Gum disease affects everyone and is not exclusively a childhood disease. The US Centers for Disease Control and Prevention (CDC) estimates about half of all American adults tend to have advanced gum disease at the time of diagnosis. This is because gum disease rarely produces uncomfortable symptoms until its late stages. While dentists look for specific signs to diagnose gum disease, certain symptoms may indicate underlying gum problems. Symptoms such as red, swollen, and painful gums, bleeding while brushing and flossing, constant bad breath, or a bad taste in the mouth due to bacterial infection in gum pockets, warrant attention and further evaluation. There are studies proving a connection between gum disease and other systemic conditions such as heart disease, stroke, rheumatoid arthritis, diabetes, and many others.
Gum disease starts with infection and inflammation of the gums. It consists of two stages: gingivitis and periodontitis. Gingivitis is milder with little or no discomfort, the bacteria in the plaque buildup slowly destroy the gum line leading to bleeding gums. Periodontitis is an advanced stage where gum pockets lead to the destruction of supporting soft tissue and bones.
Although poor oral hygiene is one of the major contributing factors for gum disease, other risk factors are smoking, hormonal changes (during puberty, pregnancy, or menopause), genetic predisposition, and systemic diseases including diabetes and chronic deficiency of micronutrients such as vitamin C, lysine, and proline. A complete deficiency of vitamin C leading to scurvy is marked by bleeding gums as the first sign of the disease. Vitamin C and lysine are the key micronutrients that are required for building healthy collagen tissue, which holds the gums and teeth together.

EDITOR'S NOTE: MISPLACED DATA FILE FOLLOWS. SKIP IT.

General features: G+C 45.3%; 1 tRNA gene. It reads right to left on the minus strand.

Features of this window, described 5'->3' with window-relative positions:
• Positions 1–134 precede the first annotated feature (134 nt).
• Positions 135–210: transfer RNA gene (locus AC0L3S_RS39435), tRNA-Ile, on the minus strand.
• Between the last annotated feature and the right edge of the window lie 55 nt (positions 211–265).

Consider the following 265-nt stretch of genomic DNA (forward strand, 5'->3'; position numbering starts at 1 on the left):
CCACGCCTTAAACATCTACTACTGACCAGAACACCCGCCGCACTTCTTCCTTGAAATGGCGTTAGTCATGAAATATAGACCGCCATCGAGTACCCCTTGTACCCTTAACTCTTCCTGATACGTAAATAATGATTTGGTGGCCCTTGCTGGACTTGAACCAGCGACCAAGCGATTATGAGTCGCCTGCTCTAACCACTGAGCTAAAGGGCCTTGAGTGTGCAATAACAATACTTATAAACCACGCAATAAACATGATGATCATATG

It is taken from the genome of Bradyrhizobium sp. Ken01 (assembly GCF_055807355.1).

We designed a pilot clinical trial to document the effects of specific micronutrient combinations in patients with periodontitis*. We chose “bleeding-on-probing” (BoP) as a diagnostic measurement to assess the efficacy. For twelve weeks, study participants took a combination of vitamin C, lysine, proline and other micronutrients essential for healthy collagen.
The average BoP at the beginning of the study was 60%, corresponding to an advanced stage of gum disease. The BoP started decreasing after six weeks on the micronutrient program and fell to 14% by the end of eight weeks. This continued until the end of the trial for all participants. We also noticed a significant improvement in gum firmness and a reduction in spontaneously bleeding gums.
Conventional dentistry treats periodontitis with procedures such as scaling and root planing, and additionally utilizes surgical repairs and dental implants. For most people these procedures are both very invasive and cost prohibitive. Our study provides proof that a simple combination of specific micronutrients is an inexpensive and effective method to maintain healthy gums, in addition to regular and thorough dental hygiene practices. Furthermore, micronutrient supplementation provides many other overall health benefits as well.
*Cellular Health Communication, Vol 1, No. 1, 2001